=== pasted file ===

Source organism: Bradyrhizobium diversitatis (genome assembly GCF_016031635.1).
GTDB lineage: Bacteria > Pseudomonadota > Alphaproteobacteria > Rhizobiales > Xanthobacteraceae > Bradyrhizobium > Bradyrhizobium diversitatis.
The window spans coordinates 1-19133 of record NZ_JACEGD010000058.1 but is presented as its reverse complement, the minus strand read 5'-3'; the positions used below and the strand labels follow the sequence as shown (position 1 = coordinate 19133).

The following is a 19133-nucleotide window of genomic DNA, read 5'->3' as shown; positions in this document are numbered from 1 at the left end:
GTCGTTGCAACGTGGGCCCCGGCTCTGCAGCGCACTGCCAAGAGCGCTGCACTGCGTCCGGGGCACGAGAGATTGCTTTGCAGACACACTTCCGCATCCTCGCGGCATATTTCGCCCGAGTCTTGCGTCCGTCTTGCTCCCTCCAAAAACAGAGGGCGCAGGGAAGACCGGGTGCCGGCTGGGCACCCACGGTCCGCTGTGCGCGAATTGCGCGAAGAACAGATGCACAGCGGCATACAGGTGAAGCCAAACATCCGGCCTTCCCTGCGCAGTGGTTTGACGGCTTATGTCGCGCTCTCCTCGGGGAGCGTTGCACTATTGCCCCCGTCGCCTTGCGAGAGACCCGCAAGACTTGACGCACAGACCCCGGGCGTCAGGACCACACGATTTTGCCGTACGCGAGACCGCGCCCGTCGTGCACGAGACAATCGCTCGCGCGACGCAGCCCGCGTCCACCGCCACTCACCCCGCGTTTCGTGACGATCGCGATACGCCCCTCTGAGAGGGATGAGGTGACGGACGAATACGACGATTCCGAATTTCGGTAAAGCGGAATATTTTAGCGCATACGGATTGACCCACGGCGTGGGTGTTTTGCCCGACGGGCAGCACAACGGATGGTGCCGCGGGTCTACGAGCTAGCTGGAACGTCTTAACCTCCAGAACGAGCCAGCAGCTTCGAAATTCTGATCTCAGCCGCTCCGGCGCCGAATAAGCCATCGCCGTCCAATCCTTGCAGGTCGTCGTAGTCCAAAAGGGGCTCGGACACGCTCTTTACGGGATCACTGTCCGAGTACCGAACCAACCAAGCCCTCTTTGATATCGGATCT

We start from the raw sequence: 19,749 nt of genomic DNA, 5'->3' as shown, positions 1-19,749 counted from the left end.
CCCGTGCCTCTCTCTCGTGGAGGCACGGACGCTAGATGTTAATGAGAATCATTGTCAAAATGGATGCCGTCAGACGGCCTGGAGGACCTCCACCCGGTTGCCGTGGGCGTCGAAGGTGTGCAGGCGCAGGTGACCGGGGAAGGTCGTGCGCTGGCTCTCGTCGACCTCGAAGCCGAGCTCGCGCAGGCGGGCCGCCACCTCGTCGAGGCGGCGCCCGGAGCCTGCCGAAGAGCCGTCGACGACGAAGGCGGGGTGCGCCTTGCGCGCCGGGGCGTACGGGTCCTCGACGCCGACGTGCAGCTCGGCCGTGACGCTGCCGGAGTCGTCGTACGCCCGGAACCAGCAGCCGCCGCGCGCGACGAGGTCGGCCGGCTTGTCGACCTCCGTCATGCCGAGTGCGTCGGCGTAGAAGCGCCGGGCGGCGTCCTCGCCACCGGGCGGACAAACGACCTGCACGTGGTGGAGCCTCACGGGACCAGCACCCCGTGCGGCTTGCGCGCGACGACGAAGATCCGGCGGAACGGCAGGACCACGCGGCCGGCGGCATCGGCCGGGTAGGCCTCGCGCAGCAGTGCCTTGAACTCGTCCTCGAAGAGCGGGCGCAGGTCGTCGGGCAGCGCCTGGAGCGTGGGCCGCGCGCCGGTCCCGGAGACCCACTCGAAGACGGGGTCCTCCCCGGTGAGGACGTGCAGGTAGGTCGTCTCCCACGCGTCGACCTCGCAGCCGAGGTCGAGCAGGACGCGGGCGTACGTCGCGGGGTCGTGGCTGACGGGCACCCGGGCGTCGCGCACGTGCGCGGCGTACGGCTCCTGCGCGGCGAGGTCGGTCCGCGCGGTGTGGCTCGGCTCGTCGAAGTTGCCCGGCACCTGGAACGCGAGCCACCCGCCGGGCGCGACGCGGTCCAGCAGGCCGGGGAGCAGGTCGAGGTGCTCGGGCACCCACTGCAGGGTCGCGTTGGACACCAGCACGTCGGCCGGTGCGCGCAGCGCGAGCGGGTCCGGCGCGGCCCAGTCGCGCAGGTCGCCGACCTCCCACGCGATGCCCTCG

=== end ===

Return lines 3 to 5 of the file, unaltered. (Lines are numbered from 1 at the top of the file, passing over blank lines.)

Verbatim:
The window spans coordinates 1-19133 of record NZ_JACEGD010000058.1 but is presented as its reverse complement, the minus strand read 5'-3'; the positions used below and the strand labels follow the sequence as shown (position 1 = coordinate 19133).

The following is a 19133-nucleotide window of genomic DNA, read 5'->3' as shown; positions in this document are numbered from 1 at the left end:
GTCGTTGCAACGTGGGCCCCGGCTCTGCAGCGCACTGCCAAGAGCGCTGCACTGCGTCCGGGGCACGAGAGATTGCTTTGCAGACACACTTCCGCATCCTCGCGGCATATTTCGCCCGAGTCTTGCGTCCGTCTTGCTCCCTCCAAAAACAGAGGGCGCAGGGAAGACCGGGTGCCGGCTGGGCACCCACGGTCCGCTGTGCGCGAATTGCGCGAAGAACAGATGCACAGCGGCATACAGGTGAAGCCAAACATCCGGCCTTCCCTGCGCAGTGGTTTGACGGCTTATGTCGCGCTCTCCTCGGGGAGCGTTGCACTATTGCCCCCGTCGCCTTGCGAGAGACCCGCAAGACTTGACGCACAGACCCCGGGCGTCAGGACCACACGATTTTGCCGTACGCGAGACCGCGCCCGTCGTGCACGAGACAATCGCTCGCGCGACGCAGCCCGCGTCCACCGCCACTCACCCCGCGTTTCGTGACGATCGCGATACGCCCCTCTGAGAGGGATGAGGTGACGGACGAATACGACGATTCCGAATTTCGGTAAAGCGGAATATTTTAGCGCATACGGATTGACCCACGGCGTGGGTGTTTTGCCCGACGGGCAGCACAACGGATGGTGCCGCGGGTCTACGAGCTAGCTGGAACGTCTTAACCTCCAGAACGAGCCAGCAGCTTCGAAATTCTGATCTCAGCCGCTCCGGCGCCGAATAAGCCATCGCCGTCCAATCCTTGCAGGTCGTCGTAGTCCAAAAGGGGCTCGGACACGCTCTTTACGGGATCACTGTCCGAGTACCGAACCAACCAAGCCCTCTTTGATATCGGATCT